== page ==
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16 posts from April 2011

Times when you DO wonder about Facebook's ad targeting...

If you spend any time on Facebook, odds are you've had more than one occasion where you just had to go "HUH?" at the ads that are shown to you.... a few moments ago I had another one of those moments:


Some how I'm thinking the ad targeting mechanism was a wee bit too aggressive on that one... :-)

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The iPhone the Most Used Camera on Flickr?

As a photographer, I was intrigued - but NOT surprised - to see these charts in TechCrunch last week about the rise of the iPhone in usage on Flickr - and the demise of point-and-shoot cameras.

Consider this graph showing the iPhone moving up to overtake all but the Nikon D90 in popularity (at least this month) among Flickr members:

IPhone 4 About To Be Flickr s Top Camera Point  Shoots Pretty Much The Opposite

And then this one showing the decline in usage of "point-and-shoot" cameras:

IPhone 4 About To Be Flickr s Top Camera Point  Shoots Pretty Much The Opposite 1

I'm not surprised at all, really... with my iPhone always with me, I've stopped using my "point-and-shoot", entirely. In fact, I've given it to my 9-year-old daughter.

I'm also not surprised to see the popularity of the iPhone in Flickr. With iPhone apps it is so trivial to upload images to Flickr. With my D90, I have to upload the images to my Mac, and then upload them to Flickr... more of a process and so I don't do it as regularly.

Amazing to see the changes going on around us within the world of photography...

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Empire Avenue Gives Me Flashbacks to Farmville & Highlights A Fundamental Difference Between Twitter & Facebook

EmpireAvenueLately, several friends and others whose opinions I value highly have started to play "Empire Avenue", a new social "game" where "Everyone's For Sale" and you can buy and sell shares of "people" who are on Twitter, Facebook, etc.

No big deal, really... I mean, hey, we all need breaks and escapes and if that is how they want to spend their time, that's perfectly fine by me. It's undoubtedly much tamer and better than half a zillion other activities, and being personally a big fan and player of traditional board games, Empire Avenue sounds a whole lot like Monopoly or another similar game.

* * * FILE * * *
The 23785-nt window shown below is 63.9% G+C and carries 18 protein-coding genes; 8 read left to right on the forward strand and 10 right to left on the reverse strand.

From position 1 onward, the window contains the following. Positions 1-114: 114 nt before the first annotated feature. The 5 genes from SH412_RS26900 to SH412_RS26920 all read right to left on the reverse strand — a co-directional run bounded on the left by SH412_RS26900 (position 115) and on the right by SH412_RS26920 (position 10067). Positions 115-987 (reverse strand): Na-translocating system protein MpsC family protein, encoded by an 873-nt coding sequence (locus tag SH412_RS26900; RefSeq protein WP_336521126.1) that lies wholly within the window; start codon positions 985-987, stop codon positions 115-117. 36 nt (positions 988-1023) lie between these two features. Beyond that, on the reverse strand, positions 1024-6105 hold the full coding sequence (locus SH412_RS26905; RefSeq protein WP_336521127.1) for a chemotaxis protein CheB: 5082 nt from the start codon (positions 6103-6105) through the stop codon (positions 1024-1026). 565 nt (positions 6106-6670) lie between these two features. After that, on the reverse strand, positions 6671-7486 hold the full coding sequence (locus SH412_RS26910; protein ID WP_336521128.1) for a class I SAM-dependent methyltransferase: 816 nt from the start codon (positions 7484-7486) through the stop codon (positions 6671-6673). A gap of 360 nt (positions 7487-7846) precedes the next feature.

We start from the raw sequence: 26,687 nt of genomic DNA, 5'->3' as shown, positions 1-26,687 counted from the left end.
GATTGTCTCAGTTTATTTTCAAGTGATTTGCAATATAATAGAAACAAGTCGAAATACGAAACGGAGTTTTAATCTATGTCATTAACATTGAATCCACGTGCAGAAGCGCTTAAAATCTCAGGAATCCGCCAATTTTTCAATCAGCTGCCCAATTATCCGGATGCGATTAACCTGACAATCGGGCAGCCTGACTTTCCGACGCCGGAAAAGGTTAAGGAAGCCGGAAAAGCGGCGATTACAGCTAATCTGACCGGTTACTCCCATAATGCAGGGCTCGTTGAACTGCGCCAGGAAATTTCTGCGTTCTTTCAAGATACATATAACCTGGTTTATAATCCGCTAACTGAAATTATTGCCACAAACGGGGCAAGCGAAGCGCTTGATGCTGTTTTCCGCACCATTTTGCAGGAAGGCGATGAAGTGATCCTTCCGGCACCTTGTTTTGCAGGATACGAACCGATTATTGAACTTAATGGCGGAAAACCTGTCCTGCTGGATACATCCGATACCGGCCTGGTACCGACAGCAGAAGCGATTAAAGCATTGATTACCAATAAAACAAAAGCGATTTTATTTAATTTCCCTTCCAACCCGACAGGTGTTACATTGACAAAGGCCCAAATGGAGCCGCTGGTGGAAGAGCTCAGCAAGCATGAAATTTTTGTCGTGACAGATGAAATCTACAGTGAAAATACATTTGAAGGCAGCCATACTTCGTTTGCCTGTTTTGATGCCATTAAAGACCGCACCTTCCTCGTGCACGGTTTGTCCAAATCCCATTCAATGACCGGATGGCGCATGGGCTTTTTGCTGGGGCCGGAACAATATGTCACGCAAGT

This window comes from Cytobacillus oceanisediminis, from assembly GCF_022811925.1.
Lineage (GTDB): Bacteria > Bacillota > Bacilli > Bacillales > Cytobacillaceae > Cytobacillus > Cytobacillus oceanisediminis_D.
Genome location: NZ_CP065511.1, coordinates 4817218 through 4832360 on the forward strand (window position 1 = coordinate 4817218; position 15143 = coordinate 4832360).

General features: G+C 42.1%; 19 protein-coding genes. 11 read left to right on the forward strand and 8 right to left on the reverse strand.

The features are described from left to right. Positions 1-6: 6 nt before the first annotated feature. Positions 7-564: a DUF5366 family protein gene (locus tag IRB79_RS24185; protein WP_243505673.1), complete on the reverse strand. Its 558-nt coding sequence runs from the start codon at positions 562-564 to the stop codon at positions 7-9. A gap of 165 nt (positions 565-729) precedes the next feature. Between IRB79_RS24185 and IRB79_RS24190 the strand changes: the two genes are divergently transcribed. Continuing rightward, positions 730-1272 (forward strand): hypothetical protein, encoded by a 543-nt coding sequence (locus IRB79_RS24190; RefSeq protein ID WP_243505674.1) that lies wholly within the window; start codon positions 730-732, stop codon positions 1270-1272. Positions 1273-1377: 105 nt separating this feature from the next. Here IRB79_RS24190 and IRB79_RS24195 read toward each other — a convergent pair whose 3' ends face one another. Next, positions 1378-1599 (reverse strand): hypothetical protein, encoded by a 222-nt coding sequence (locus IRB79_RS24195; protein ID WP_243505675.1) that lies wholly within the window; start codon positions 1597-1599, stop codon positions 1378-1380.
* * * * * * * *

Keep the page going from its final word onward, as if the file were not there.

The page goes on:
What's my issue?

All the Empire Avenue updates pollute my Twitter feed.

Suddenly I'm scanning down my tweet stream and keep seeing tweets like this:

Empireavenue 1 1

Grammatical error aside (Hello, Empire Avenue? You need to do a basic check of "if number = 1, use 'share', else use 'shares'.), here's the thing:

I don't CARE if you bought a share in someone!

Really and truly... I don't.

Do I Care About Your (Virtual) Cow?

Which is where I'm getting the flashbacks to Farmville. When it first started in Facebook, suddenly we all saw messages in our Facebook NewsFeed about:

  • how so-and-so bought a new cow; or
  • how their plants needed to be watered; or
  • that they had plowed X new fields; or
  • that we could help them out by buying them a pig.

And either you loved the idea and started playing the game yourself or you hated seeing the updates and wanted to get rid of them.

The Fundamental Difference

Which serves to highlight a fundamental difference between Facebook and Twitter:

On Facebook you can hide updates from an APPLICATION, whereas on Twitter you can't.

As most all of us on Facebook now know, you can click on the "X" next to an update in your news feed and if it is from an application you can "hide" updates from that app:

Facebook hideapps 1

Once you do this, you never see another update from that application until you go and unblock that app. (And do any of us really remember where that unblock option is?) So for me personally, Farmville, Cityville and all the animal and jewel games have just gone away... they no longer "pollute" my Facebook newsfeed.

The issue, of course, is:

We don't have this blocking option in Twitter.

Twitter is a much simpler system and in that simplicity is really a great part of its beauty and the reason, in my opinion, for its great success.

The process of using Twitter's API is drop-dead simple... and there isn't any complex process behind it. Anyone can create an app that connects to your Twitter stream... and there are loads of toolkits and services out there that will help you with that.

But you can't easily block updates from an application that someone is using. You have to either "unfollow" the person...

or just learn to ignore their updates.